Faith can move mountains — but it might take seven months to cover 300-odd km, and also knock down a few houses, shops, walls and electric poles along the way.
For seven months now, a colossal slab of granite, weighing 420 tonnes, quarried from a hill in Korakottai village in Tiruvannamalai district, Tamil Nadu, has been travelling on a vehicle with 240 wheels, as it makes its way to a temple in Bengaluru’s Ejipura.
It is no ordinary stone, but an unfinished monolith statue (64 feet high, 25 feet wide) of Vishwaroopam, a figure believed to represent the 10 avatars of god in Hinduism.
“This is the supreme bhagwantam, who came to the aid of Hindus by taking on different avatars at different times… There is no unity among Hindus because we believe in different gods… So, I decided to build a statue wherein all the Hindu gods are engraved on the body of the Lord,” said Dr Sadananda, a maverick doctor who, inspired by the Bhagvad Gita, embarked on this mission about seven years ago.
The Kothandaramaswamy Charitable Trust, headed by Sadananda, is bearing the cost of this adventure. Of the Rs 2.5 crore spent already, transport alone has cost Rs 1.8 crore.
“It was delayed because the roads had to be widened. Some houses and shops had to be broken, and then compensated,” said Tiruvannamalai collector K S Kandasamy, who was appointed the nodal officer for the transport of the rock by the Tamil Nadu government.
After crossing four districts and two states, the statue now rests at a street corner in Ejipura, at the mouth of a narrow lane that leads to the Kodanda Rama Swami temple, which was built by Dr Sadananda’s father 75 years ago. The final 400-odd metres will take about four days to cover, said Dr Sadananda, 65.
Standing in the way now are a cluster of electric poles. “Once they are uprooted, we can move inside. For that period, this area won’t have power,” says Naseem Khan, who took turns with three other drivers to manoeuvre the massive vehicle and its unusual cargo. “On good days, we would cover 10 km a day. Sometimes much less,” he said.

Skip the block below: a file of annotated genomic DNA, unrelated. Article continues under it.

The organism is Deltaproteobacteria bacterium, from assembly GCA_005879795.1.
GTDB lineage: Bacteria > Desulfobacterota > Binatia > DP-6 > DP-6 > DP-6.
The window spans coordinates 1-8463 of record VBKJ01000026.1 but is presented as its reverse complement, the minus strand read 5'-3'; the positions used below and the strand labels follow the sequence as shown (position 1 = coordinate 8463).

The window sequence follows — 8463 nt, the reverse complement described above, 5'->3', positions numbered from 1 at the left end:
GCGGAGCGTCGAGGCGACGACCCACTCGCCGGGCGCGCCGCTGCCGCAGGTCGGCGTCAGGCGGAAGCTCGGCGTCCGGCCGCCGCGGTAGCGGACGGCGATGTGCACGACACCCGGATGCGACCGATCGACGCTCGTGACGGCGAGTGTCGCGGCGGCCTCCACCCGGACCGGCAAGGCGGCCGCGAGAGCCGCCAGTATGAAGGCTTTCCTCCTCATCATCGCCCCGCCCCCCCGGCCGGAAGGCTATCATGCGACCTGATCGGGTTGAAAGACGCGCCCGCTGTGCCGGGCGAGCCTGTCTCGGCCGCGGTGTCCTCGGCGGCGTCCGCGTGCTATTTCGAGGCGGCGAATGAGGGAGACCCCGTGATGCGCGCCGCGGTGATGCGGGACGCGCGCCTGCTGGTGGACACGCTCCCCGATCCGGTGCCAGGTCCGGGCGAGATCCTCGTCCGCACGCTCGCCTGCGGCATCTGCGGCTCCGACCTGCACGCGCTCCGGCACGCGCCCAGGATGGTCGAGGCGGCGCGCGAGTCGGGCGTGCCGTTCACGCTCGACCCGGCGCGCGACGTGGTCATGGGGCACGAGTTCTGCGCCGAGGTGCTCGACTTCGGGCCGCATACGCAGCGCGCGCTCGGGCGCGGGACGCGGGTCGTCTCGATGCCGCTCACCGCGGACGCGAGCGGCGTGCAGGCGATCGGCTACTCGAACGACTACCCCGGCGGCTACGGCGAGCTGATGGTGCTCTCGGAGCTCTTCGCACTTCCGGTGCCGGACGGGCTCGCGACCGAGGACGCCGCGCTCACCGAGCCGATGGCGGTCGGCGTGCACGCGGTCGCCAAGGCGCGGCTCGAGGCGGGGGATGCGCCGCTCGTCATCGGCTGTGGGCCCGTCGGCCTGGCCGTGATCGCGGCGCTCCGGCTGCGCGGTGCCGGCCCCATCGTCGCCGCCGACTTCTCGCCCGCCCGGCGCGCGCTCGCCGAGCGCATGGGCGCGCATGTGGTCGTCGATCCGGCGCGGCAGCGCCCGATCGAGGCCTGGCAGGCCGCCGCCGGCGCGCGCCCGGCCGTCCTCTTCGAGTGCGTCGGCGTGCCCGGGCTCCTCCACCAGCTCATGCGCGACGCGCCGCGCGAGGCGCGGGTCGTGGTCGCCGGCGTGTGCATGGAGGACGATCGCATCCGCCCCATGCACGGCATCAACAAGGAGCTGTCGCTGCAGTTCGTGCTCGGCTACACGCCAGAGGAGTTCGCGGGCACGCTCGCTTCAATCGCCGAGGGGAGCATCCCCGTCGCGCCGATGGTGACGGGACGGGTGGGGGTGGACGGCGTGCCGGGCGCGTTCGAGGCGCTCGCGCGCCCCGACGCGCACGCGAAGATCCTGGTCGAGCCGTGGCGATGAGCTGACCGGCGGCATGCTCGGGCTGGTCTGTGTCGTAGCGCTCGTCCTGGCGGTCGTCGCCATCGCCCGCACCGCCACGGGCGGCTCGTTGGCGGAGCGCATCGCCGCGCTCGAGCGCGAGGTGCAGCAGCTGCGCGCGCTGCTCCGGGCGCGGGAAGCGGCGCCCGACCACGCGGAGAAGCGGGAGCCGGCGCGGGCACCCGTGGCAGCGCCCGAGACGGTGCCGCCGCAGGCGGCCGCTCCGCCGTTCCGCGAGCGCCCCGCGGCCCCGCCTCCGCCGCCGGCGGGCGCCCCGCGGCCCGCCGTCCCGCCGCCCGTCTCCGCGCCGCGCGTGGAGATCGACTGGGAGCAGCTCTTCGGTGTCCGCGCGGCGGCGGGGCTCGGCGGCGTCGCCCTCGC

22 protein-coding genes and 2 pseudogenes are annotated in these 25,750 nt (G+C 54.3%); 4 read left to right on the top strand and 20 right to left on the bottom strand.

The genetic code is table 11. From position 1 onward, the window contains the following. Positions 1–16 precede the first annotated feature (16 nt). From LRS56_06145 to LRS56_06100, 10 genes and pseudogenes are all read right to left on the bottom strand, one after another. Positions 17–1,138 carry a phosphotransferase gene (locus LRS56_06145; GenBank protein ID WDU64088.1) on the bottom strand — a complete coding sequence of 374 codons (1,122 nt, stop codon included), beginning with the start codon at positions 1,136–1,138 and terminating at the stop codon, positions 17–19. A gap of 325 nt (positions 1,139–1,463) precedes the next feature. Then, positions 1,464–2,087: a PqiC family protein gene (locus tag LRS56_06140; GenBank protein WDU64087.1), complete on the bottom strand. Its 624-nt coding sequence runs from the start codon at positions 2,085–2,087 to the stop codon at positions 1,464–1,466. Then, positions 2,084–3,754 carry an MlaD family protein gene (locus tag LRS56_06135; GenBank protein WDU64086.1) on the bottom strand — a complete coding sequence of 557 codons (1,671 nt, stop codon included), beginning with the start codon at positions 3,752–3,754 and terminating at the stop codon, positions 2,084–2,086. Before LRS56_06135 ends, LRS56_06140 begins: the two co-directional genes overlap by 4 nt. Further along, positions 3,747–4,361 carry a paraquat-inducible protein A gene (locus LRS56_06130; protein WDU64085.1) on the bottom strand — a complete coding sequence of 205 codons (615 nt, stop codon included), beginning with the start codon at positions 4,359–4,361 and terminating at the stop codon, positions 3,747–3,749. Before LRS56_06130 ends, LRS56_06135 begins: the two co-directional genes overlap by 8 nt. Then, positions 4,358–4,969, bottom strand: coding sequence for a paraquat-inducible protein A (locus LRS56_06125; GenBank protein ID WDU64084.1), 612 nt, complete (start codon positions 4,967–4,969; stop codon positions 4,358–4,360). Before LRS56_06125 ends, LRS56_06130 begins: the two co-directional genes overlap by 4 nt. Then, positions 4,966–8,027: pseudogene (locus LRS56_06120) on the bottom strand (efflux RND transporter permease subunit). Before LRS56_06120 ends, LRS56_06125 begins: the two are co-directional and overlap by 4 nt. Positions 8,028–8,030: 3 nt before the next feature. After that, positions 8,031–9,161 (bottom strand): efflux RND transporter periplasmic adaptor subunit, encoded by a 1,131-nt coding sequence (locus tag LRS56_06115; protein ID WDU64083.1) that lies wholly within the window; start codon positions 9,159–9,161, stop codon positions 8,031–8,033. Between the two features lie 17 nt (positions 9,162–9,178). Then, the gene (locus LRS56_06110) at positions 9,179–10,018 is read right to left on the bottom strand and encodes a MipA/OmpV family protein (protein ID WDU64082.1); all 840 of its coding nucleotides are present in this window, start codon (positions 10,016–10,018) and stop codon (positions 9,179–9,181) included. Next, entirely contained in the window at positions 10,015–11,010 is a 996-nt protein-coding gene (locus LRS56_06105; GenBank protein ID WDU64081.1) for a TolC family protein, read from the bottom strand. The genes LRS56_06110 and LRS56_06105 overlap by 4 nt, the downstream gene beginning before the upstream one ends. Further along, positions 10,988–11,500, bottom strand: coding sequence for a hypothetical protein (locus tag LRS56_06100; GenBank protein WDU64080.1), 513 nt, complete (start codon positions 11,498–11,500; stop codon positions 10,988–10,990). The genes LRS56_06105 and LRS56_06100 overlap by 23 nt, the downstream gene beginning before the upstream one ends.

The statue arrived in Bengaluru over a week ago. “We had to do some road modification from Hosur to Ejipura. Some medians had to be modified. Now, in the last stretch, we have to remove a few electric poles,” said K V Jagadeesh, DCP (traffic-east).
Dr Sadananda identified the stone, which can be polished to a blackish blue, in 2012, after an extensive recce of villages in Tiruvannamalai. It took him two more years to get the requisite clearances.
But in 2017, when the rock was about to be shifted, a PIL was moved in the Madras High Court against its transport. After that was disposed of, the one-and-a-half axle vehicle began its long journey in November last year.
The first hurdle came in Vellimedupete village in Villupuram district, where the vehicle ended up ramming into houses and shops abutting a narrow carriageway. “We were not that experienced. The truck driver drove very harshly. In that village alone, I had to pay Rs 25 lakh as compensation,” said Dr Sadananda.
The trust had offered to pay to break down the wall of the 9th Century Senji fort in Villupuram, in order to access the highway. “But the archaeological authorities refused and so we had to reroute,” said Kandasamy.
Another setback to the transport came from the National Highways Authority of India (NHAI). “The NHAI refused us permission to cross small bridges and culverts on the way, as they feared the weight would be too much,” said Kandasamy.
“I had to build 8-10 ramps/diversions on my own, ranging from 1.5 km to 3 km in length. Each cost Rs 8-10 lakh,” said Dr Sadananda.
Two such ramps ran into stiff local resistance. One was allegedly built over the bed of Markandeya river in Krishnagiri district in February. Another ramp was built over the Thenpennai river in Hosur, near the Perandepalli bridge, allegedly blocking the course of the river.
“We turned the flow by dumping mud… We are going to remove everything eventually… It is just that we have been busy,” said Dr Sadananda.
The Tamil Nadu government and officials, he said, supported him “99 per cent”. But his message of Hindu unity also came up against the hostility of the residents in Tamil Nadu. “They asked, why should we give our stone to Karnataka when they haven’t given us Cauvery water,” said Kandasamy.
For a moment in Villipuram, said Dr Sadananda, when residents climbed on to the statue, refusing to let it move, “it seemed like Babri Masjid”. “When I finally crossed the border into Karnataka, I felt like Captain Abhinandan,” he said at the temple.
The compound resembles a construction site, with a JCB roaring in the background. The front wall has been demolished to make way for the stone.
“Once it is here, it will take another two years for sculptors from Tirupati to carve the full statue,” said Dr Sadananda, who left his full-time job as a professor of surgery in a medical college for this task. “I have been harassed no end and only because I am an ordinary man… I have taken three loans to finance it… But I was convinced that the supreme god deserved no less than such a huge statue,” he said to The Indian Express.
The statue has now reached the temple gate.
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